In fact, the Uber news today delivers horrific global headlines from India to the United States.
Uber Driver in India Accused of Raping, Beating Female Passenger
Indian woman alleges rape by Uber taxi driver
What Delhi Uber rape proves: Booking cabs via app doesn’t guarantee safety
A woman who hailed a ride with Uber in New Delhi using the company’s smartphone app was raped by the driver, police officials in that country report.
Police there say the driver picked up the woman, 26, turned off his cellphone so he could not be traced and then diverted from the planned route.
The woman who works for a finance corporation was returning from a dinner. She used the mobile app to call for an Uber ride to get home.
During the ride, she fell asleep. When she awoke, police say, she found herself in a secluded area and was attacked.
Police say the driver and Uber now face criminal charges.
More bad Uber news
Just a couple weeks ago, more bad Uber news. This time it focused on a colossal public relations failure. An Uber recruiting document leaked to Buzzfeed detailed Uber’s willingness to be ruthlessness as it battled cab companies in cities around the world.
The document detailed how Uber attempts to “weaponize” facts in its public relations battles with taxi companies.
“Once we have the research, we have to weaponize and disseminate it,” the document said.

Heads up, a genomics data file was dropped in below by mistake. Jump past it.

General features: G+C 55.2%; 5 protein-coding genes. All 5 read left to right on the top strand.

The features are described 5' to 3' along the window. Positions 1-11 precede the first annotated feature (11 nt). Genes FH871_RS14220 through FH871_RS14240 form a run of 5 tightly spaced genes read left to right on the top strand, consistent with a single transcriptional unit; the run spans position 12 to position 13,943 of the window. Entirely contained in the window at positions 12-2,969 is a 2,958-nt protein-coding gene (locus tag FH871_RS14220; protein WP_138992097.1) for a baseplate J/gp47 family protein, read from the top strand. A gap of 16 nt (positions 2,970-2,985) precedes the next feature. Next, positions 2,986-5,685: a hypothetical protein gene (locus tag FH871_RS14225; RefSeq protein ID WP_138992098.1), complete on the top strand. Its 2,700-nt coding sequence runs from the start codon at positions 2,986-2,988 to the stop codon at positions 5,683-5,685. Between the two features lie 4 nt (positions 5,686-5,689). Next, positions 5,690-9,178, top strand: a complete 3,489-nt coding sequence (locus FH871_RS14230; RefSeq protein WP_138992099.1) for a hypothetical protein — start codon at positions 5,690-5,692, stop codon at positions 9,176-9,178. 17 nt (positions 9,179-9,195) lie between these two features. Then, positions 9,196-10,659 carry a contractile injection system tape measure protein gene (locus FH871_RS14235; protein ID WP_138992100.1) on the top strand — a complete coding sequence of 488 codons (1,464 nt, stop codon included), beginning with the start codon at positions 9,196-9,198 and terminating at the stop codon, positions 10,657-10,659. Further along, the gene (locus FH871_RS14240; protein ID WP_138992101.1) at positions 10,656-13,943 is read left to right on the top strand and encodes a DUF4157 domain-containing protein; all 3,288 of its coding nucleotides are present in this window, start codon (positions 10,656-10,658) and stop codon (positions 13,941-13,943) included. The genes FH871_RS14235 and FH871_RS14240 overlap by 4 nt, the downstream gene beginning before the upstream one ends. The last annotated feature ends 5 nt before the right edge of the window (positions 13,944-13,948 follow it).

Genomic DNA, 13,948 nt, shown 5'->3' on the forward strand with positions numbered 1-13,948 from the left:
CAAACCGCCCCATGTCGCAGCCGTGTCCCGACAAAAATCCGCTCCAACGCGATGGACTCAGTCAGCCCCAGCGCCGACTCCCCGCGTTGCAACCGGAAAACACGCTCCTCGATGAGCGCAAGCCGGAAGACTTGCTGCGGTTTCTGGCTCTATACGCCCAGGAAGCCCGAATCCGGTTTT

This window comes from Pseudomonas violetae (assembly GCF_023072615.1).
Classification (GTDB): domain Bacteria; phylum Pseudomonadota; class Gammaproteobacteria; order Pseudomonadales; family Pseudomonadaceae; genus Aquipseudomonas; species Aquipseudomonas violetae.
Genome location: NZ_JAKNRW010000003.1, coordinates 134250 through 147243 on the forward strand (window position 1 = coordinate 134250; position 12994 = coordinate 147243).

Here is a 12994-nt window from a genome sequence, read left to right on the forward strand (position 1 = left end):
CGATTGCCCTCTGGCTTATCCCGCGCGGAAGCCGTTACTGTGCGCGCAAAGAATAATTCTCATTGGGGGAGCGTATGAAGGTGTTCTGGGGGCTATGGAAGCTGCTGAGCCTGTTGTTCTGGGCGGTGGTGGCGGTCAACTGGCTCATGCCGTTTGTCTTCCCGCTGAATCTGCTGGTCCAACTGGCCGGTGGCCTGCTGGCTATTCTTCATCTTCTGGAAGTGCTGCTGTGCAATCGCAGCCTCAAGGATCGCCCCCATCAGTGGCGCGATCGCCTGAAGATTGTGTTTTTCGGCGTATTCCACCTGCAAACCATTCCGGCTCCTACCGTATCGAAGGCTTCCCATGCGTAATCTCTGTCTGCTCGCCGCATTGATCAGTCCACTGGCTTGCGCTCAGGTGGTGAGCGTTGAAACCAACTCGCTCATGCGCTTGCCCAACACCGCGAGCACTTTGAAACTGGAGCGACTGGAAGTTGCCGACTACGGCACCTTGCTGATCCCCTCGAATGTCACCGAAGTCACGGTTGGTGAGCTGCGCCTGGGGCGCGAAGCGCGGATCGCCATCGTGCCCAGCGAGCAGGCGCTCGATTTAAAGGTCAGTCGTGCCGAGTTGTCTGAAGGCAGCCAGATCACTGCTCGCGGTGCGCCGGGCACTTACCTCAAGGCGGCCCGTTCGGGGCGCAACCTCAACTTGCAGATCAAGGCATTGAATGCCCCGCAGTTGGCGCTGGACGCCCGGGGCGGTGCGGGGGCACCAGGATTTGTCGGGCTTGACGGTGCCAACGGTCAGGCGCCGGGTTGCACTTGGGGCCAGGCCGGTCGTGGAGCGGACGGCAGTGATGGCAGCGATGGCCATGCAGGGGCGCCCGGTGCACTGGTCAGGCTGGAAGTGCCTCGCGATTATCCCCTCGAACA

The negative Uber news narrative actually began before that with sexist remarks by Uber CEO Travis Kalanick, who said his position as CEO helped him pick up women. He nicknamed Uber’s smartphone app, which connects riders with for-hire drivers in over 225 cities worldwide, “Boober.”
And last month another top executive at company, Emil Michael, unabashedly boasted a plan to target, research and publicly smear a journalist who was reporting negatively on the tech car service company causing negative Uber news.
Michael’s comment triggered a massive public relations crisis for Uber.
#DeleteUber is now a popular hashtag on Twitter that is filled with lots of negative Uber news.
— Binu Jha (@JhaBinu) December 7, 2014
— defcon_5 (@defcon_5) December 3, 2014
“The company has serious public relations issues,” says Glenn Selig, a nationally recognized expert in crisis public relations with The Publicity Agency. “If you look at Uber news, it is a mixture of headlines about the company adding new cities and negative stories about the company.
“Uber is apparently driven to become number one no matter what.”
That makes some customers feel uncomfortable. But may, in fact, be what some investors want to hear.
Uber has received more money from venture capitalists than any private company this year. It now has a valuation of $40-billion, higher than American Airlines or Kraft Foods.
Is that ridiculous or reasonable?
“It gives me a nosebleed,” Sam Hamadeh, CEO of PrivCo, a research firm, told The Associated Press. “You’re being asked to buy on pure speculation.”
Good or bad, it’s undeniable that people are talking about Uber.